A Fill Up

 

img_1273After seeing something like this several years ago (and thinking each January 1st that I’d do it but not following through… thoughts and ideas seem to stay in my head a long, looong, painfully long time before there’s any actual action), it’s finally in our house.

The idea is to paint a pretty jar, bottle, or catch-all, write down special memories that happen throughout the year, then read them New Year’s Eve.  Many of us reflect on struggles we’ve had during the current year as we welcome in the new one, and I thought this will be another way to honor the good. There’s always so much good… a great conversation with a friend reminding us we are loved, a car ride with a son who makes us laugh so hard our sides ache… and I don’t want to forget those moments.

So the first day of 2019, I sat at the table with a little clay pot, armed with ambition and positive thoughts, surrounded by paint bottles and brushes, then remembered I am NOT an artist! Not even a little bit. I spent the next few days brushing on uneven coats of paint, letting them dry, discovering they were indeed not dry as I left many thumbprints thinking “Lemme just check and see if it’s dry…nope, not yet,” and making plenty of goofs with paint dripping where it wasn’t supposed to go.

Realizing that it would be July before the paint job would be ‘perfect’ and that would be just another way to justify in-action, I decided the little pot was finished and on came the over-thinking phase. What should you call it? Why do you have to call it anything? But if you do call it something, come up with a good name. Merry Memories? Beauty Bucket? Cheery Chamber?

Finally I decided on Happy Pot- one because it made me smile, and two, because the name was safe since my son is no longer school-aged. I can only imagine being called in for a teacher’s conference if we’d started the ‘happy pot’ years ago:”We have some concerns. Austin says ‘Every time we come home from doing something fun, Mom goes straight to her happy pot. She loves her happy pot!'”

We get by with a little help from our friends…

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One of my favorite scenes from The Full Monty is where Gaz and Dave find themselves stuck in the middle of a canal. They see a man approaching, walking his dog, and it may be an opportunity to get help. This is how the conversation goes:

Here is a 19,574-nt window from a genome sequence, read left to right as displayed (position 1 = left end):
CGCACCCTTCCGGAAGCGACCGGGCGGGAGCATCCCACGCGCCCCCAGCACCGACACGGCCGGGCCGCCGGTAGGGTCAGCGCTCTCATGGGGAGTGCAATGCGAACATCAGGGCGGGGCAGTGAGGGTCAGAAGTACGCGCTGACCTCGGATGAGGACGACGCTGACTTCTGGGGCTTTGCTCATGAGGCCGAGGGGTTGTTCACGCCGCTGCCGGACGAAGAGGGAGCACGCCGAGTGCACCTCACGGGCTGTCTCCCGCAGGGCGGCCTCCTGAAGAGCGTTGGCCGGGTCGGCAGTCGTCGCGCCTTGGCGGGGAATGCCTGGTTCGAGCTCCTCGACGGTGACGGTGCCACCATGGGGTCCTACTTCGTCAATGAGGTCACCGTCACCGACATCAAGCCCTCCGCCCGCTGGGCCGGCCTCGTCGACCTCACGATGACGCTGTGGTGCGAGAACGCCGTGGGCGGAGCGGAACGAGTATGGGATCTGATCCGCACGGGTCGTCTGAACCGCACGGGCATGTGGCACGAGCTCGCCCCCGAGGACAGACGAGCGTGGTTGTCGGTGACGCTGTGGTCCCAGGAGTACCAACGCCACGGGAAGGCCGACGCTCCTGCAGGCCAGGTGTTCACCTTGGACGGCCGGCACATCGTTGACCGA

Man: “All right?”

Gaz: “Aye. Not s’bad.”

Dave (after the man has walked by): “Not s’bad? Not s’bad?! That’s not much of a chuffing SOS, is it?”

Why is it so hard to ask for help? We often seek to be the helpers but don’t want to be the receivers. Maybe it’s pride, vanity, stubbornness… in my own case, it’s definitely all three along with my ego and not wanting to be a disappointment- it’s stupid, really.

My son and I moved into our neighborhood almost 15 years ago; our neighbors, Wendy and Mike, were among the first to welcome us. Through many joyous celebrations and some tragedies, the most heart-breaking being the loss of their daughter to cancer, they and their son Jeff have become family to us… a very real family. We know each other well (the good and the faults), speak the truth when needed with unconditional love and without fear of losing friendship, and always have each others’ backs.

A few months ago, I had roof damage. Making the decision to not make a decision (one of my worst faults) and thinking I would eventually make the right decision, I’d ignored the problem and it had become more extensive. My deductible is high and I was scared of the cost.

Jeff came over one morning and this was our conversation:

Him: “I saw your roof.”

Me: “Yeah. It’s not so bad.” (Channeling my inner ‘Gaz’)

Him: “It is bad. Don’t be stubborn. Do you need some help?”

Me: (screaming in my head ‘NOOOOOOO!’): “Yes.”

Jeff took the tape measure he’d brought over out of his pocket and we went outside to survey the damage. He made a list of what was needed, did a rough calculation of supply costs, asked me if I could afford it, and then we were off to the hardware store. On the way, I told him, “I’m glad you came over when you did. I was thinking about arson.” He replied, “No one in our family has gone to prison yet, and we’re not letting you be the first.”

Over the next several days, we worked to replace rotten wood and repair the structural damage so the roof didn’t leak any more. Actually I’m using the word “we” too liberally… Jeff and Mike repaired the damage. I handed them tools, held stuff, and gave them water.

It wasn’t long before the next difficult but inevitable conversation took place; I needed a new roof. Jeff broke the news, patiently explaining that if I delayed I could have a few good months before there was further damage but that it might get worse instead. He hugged me through all the very dramatic whining and tears that he’d known were coming, and when I finally said “Let’s do it,” told me he’d already contacted five different contractors for estimates and the first was on his way.

I have a new roof, the bank account has made a recovery, and I’m so grateful for my neighbors.

Proverbs 17:17 “A friend loveth at all times, and a brother is born for adversity.” My prayer for Jeff, the friend who has become my little brother, is that very soon he knows his worth and sees himself through the eyes of all of us who love him. That will  be a glorious day.